(22) Clyde A. Metcalf, "American Intervention in Panama" (MS, Panama file,
HistBr, G-3 Archives, HQMC) p. 17.
(23) On 20-21 June 1908, an Expeditionary Regiment joined the permanent
battalion at Camp Elliott to assure a peaceful election in the Canal Zone. On
11 December 1909, an Expeditionary Brigade of two regiments served in
Panamanian waters. "CMC Report", 1908 and 1909. It cannot be determined if
these regiments were designated "1st." Only those regiments designated "1st"
or "first" in muster rolls and unit diaries are chronologically treated herein
as of date of activation.
(24) No organization date for this regiment is specifically reported in the
muster rolls, but most officers reported on 22 September with the first muster
roll being that of October 1906. "Muster Rolls", 1st Expeditionary Regiment,
(25) Thomas A. Bailey, "A Diplomatic History of the American People" (New
York: F. S. Crofts & Co., 1947), p. 549.
(26) "CMC Report", 1906, p. 318.
(27) Metcalf, "USMC History", p. 322.
(28) "CMC Report", 1910, p. 803.
(29) "CMC Report", 1911, p,. 530.
(30) "Army and Navy Journal", Vol. 48 (1910-1911), No. 41 (19 June 1911), p.
(31) "Muster Rolls", 1st Regiment, Jun11.
(32) "Muster Rolls", 1st Regiment, Aug-Sep11.
(33) Metcalf, "USMC History", p. 326.
(34) "Muster Rolls", 1st Provisional Regiment, Aug12.
(35) Metcalf, "op. cit.", pp. 415-416; "Muster Rolls", 1st Provisional
(36) "Muster Rolls", 1st Regiment, Feb-May13.
(37) "CMC Report", 1913, p. 543; "Muster Rolls", 1st Advance Base Regiment,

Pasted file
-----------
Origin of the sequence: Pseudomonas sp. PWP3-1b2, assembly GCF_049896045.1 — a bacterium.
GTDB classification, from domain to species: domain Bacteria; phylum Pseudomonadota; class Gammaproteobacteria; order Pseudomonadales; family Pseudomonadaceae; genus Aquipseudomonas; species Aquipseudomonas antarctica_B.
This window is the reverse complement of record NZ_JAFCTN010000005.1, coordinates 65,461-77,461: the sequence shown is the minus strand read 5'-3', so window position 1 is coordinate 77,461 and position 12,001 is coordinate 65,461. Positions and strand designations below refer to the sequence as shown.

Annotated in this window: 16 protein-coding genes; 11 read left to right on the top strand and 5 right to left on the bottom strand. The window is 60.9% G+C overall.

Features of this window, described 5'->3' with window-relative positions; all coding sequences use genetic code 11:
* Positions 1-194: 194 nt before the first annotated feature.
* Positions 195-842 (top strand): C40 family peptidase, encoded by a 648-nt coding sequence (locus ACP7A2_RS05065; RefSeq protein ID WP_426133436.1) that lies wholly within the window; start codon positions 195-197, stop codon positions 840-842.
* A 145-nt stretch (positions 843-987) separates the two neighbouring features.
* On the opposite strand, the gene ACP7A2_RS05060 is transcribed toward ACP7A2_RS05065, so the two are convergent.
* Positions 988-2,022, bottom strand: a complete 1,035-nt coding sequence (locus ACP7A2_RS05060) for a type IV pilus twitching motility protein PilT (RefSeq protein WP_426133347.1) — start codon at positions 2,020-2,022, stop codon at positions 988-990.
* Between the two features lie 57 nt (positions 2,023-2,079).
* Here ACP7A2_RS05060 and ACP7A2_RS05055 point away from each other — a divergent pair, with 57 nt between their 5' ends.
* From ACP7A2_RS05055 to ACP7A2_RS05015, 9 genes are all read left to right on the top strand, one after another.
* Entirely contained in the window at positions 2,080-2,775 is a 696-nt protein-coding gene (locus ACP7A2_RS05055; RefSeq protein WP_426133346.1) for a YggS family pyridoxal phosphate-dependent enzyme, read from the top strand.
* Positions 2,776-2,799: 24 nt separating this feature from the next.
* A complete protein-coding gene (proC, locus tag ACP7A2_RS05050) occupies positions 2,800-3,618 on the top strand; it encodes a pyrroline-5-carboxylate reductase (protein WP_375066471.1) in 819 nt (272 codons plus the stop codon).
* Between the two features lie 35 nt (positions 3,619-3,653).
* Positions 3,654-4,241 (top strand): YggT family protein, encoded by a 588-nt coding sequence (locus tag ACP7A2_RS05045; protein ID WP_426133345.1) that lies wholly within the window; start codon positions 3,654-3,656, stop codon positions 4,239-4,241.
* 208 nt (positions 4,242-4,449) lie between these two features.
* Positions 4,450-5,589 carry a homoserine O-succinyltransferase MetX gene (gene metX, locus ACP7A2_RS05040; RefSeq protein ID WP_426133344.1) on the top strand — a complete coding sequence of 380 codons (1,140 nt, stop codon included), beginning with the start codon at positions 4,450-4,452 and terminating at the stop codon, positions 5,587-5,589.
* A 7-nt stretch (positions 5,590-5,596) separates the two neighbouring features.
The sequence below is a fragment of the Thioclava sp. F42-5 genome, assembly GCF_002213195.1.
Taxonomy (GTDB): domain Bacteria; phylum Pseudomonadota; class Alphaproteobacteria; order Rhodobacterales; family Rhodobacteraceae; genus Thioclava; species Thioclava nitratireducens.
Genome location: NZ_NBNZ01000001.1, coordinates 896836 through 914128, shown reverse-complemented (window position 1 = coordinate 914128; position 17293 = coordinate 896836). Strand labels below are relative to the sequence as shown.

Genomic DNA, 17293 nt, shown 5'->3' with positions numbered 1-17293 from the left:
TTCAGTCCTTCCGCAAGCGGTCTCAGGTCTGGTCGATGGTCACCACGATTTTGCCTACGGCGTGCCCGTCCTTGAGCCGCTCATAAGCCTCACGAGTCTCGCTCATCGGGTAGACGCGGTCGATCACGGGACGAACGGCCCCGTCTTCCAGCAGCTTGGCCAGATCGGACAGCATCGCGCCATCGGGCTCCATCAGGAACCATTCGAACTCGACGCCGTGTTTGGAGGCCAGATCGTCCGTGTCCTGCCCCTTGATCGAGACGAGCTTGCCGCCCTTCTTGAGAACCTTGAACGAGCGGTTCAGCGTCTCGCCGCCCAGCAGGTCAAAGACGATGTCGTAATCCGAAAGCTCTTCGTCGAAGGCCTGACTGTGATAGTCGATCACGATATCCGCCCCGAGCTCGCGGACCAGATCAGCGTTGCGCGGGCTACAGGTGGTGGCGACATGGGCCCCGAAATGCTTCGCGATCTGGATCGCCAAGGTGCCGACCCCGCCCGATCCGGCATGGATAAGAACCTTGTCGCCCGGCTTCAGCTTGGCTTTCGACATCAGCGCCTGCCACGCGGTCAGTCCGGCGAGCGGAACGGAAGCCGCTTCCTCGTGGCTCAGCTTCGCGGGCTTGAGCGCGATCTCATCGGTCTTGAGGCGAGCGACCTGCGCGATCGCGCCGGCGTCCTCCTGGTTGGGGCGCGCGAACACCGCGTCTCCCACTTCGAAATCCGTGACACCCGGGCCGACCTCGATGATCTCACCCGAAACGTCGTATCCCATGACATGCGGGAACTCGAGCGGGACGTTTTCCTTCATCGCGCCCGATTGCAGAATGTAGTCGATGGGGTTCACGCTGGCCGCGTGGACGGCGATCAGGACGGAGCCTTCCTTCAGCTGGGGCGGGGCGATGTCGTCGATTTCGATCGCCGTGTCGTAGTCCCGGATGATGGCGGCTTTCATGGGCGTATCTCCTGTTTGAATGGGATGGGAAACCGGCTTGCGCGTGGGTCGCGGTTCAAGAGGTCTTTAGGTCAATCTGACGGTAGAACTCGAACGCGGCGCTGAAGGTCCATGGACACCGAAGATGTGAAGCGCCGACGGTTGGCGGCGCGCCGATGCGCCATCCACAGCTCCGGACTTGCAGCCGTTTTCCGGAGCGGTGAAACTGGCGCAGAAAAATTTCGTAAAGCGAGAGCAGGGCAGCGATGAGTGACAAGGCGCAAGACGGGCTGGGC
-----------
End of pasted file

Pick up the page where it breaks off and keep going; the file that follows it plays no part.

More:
Jul13. This regiment was designed to be made up of specialists for fixed
defense activities of a permanent advance base force. The 2d Advance Base
Regiment was to be composed of infantry and artillery for mobile defense
service by the force.
(38) "CMC Report", 1914, p. 470ff. With the formation of this brigade the
Advance Base Force came into being. It was composed of two permanently
organized regiments, each tailored to its specific part in the advance base
force concept. At the same time, numerical designations for companies were
adopted to alleviate the problem of having more than one Company A, for
example, in any one expeditionary force.
(39) "Muster Rolls", 1st Regiment, Feb14.
(40) Kenneth W. Condit and Edwin T. Turnbladh, "Hold High the Torch, A History
of the 4th Marines" (Washington: HistBr, G-3 ,HQMC, 1960), p. 12.
(41) "CMC Report", 1914, p. 470ff.
(42) "CMC Report", 1915, p. 662.
(43) "Muster Rolls", 1st Regiment, Dec14.
(44) Dana G. Munro, "The United States and the Caribbean Area" (Boston:
Little, Brown and Company, 1941), p. 151.
(45) "CMC Report", 1915, p. 662.
(46) "Muster Rolls", 1st Regiment, Jul16.